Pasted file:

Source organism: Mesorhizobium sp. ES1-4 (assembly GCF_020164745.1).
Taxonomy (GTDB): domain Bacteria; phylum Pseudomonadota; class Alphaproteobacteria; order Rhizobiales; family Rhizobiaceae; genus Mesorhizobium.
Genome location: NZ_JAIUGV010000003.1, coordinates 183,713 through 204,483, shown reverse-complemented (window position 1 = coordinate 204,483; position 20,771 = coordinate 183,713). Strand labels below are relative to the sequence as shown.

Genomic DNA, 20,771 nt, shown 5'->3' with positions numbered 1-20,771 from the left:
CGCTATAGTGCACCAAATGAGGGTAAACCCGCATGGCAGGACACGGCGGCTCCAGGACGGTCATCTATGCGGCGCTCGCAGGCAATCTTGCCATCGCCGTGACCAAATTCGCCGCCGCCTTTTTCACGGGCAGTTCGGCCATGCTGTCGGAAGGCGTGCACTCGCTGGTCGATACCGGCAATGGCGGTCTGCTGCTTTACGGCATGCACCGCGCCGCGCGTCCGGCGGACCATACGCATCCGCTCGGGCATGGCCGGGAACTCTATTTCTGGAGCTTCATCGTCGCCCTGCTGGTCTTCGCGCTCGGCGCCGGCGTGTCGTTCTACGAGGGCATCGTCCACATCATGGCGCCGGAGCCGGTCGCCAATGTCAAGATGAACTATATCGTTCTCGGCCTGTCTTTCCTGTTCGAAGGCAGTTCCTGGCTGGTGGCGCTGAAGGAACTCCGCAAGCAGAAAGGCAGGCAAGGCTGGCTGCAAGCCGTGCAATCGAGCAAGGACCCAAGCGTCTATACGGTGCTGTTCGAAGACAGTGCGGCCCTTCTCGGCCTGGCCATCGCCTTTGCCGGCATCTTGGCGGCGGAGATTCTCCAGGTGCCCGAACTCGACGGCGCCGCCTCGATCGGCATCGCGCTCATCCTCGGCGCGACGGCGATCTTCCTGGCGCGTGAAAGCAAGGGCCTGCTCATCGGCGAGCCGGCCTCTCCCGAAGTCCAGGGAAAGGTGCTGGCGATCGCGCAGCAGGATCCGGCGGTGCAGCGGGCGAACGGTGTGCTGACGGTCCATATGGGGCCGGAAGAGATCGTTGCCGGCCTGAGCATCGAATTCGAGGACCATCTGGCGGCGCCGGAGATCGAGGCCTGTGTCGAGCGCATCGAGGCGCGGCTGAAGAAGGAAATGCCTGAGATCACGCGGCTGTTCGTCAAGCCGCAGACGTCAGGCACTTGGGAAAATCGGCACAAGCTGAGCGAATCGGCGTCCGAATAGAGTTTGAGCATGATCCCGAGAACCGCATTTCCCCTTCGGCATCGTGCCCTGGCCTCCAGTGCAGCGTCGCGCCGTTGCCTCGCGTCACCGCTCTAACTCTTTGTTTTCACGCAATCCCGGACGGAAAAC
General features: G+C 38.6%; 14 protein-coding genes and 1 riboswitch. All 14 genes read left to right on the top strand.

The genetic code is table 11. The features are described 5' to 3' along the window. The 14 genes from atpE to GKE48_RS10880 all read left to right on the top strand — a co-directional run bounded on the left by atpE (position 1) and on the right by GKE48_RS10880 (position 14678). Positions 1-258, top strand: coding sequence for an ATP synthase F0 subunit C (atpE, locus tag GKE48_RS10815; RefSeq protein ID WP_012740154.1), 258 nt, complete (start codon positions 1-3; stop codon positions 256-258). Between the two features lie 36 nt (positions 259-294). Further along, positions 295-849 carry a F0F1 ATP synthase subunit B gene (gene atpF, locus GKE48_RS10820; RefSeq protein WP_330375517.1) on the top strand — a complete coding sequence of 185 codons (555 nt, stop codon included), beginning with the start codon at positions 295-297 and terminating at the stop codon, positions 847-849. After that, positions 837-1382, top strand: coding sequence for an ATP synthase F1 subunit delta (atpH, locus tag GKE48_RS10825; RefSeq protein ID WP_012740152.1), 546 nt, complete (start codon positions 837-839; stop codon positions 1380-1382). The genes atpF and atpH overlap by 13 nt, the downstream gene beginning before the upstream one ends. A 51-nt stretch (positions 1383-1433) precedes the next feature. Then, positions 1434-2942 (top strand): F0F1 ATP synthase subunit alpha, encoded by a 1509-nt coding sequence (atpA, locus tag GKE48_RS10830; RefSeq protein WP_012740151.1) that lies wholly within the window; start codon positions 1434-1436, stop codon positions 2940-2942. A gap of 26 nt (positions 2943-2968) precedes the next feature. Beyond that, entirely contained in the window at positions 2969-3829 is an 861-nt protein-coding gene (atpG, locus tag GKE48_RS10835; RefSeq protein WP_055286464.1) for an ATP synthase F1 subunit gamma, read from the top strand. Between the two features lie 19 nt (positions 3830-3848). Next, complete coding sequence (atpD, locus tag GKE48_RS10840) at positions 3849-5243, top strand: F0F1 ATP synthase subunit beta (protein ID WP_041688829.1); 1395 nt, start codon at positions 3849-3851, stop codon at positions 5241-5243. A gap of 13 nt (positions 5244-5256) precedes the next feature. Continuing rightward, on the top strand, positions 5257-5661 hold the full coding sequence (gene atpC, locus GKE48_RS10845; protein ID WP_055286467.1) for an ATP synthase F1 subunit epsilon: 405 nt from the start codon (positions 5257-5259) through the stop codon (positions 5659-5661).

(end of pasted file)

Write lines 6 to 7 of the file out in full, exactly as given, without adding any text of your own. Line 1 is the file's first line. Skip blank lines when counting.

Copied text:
General features: G+C 38.6%; 14 protein-coding genes and 1 riboswitch. All 14 genes read left to right on the top strand.

The genetic code is table 11. The features are described 5' to 3' along the window. The 14 genes from atpE to GKE48_RS10880 all read left to right on the top strand — a co-directional run bounded on the left by atpE (position 1) and on the right by GKE48_RS10880 (position 14678). Positions 1-258, top strand: coding sequence for an ATP synthase F0 subunit C (atpE, locus tag GKE48_RS10815; RefSeq protein ID WP_012740154.1), 258 nt, complete (start codon positions 1-3; stop codon positions 256-258). Between the two features lie 36 nt (positions 259-294). Further along, positions 295-849 carry a F0F1 ATP synthase subunit B gene (gene atpF, locus GKE48_RS10820; RefSeq protein WP_330375517.1) on the top strand — a complete coding sequence of 185 codons (555 nt, stop codon included), beginning with the start codon at positions 295-297 and terminating at the stop codon, positions 847-849. After that, positions 837-1382, top strand: coding sequence for an ATP synthase F1 subunit delta (atpH, locus tag GKE48_RS10825; RefSeq protein ID WP_012740152.1), 546 nt, complete (start codon positions 837-839; stop codon positions 1380-1382). The genes atpF and atpH overlap by 13 nt, the downstream gene beginning before the upstream one ends. A 51-nt stretch (positions 1383-1433) precedes the next feature. Then, positions 1434-2942 (top strand): F0F1 ATP synthase subunit alpha, encoded by a 1509-nt coding sequence (atpA, locus tag GKE48_RS10830; RefSeq protein WP_012740151.1) that lies wholly within the window; start codon positions 1434-1436, stop codon positions 2940-2942. A gap of 26 nt (positions 2943-2968) precedes the next feature. Beyond that, entirely contained in the window at positions 2969-3829 is an 861-nt protein-coding gene (atpG, locus tag GKE48_RS10835; RefSeq protein WP_055286464.1) for an ATP synthase F1 subunit gamma, read from the top strand. Between the two features lie 19 nt (positions 3830-3848). Next, complete coding sequence (atpD, locus tag GKE48_RS10840) at positions 3849-5243, top strand: F0F1 ATP synthase subunit beta (protein ID WP_041688829.1); 1395 nt, start codon at positions 3849-3851, stop codon at positions 5241-5243. A gap of 13 nt (positions 5244-5256) precedes the next feature. Continuing rightward, on the top strand, positions 5257-5661 hold the full coding sequence (gene atpC, locus GKE48_RS10845; protein ID WP_055286467.1) for an ATP synthase F1 subunit epsilon: 405 nt from the start codon (positions 5257-5259) through the stop codon (positions 5659-5661).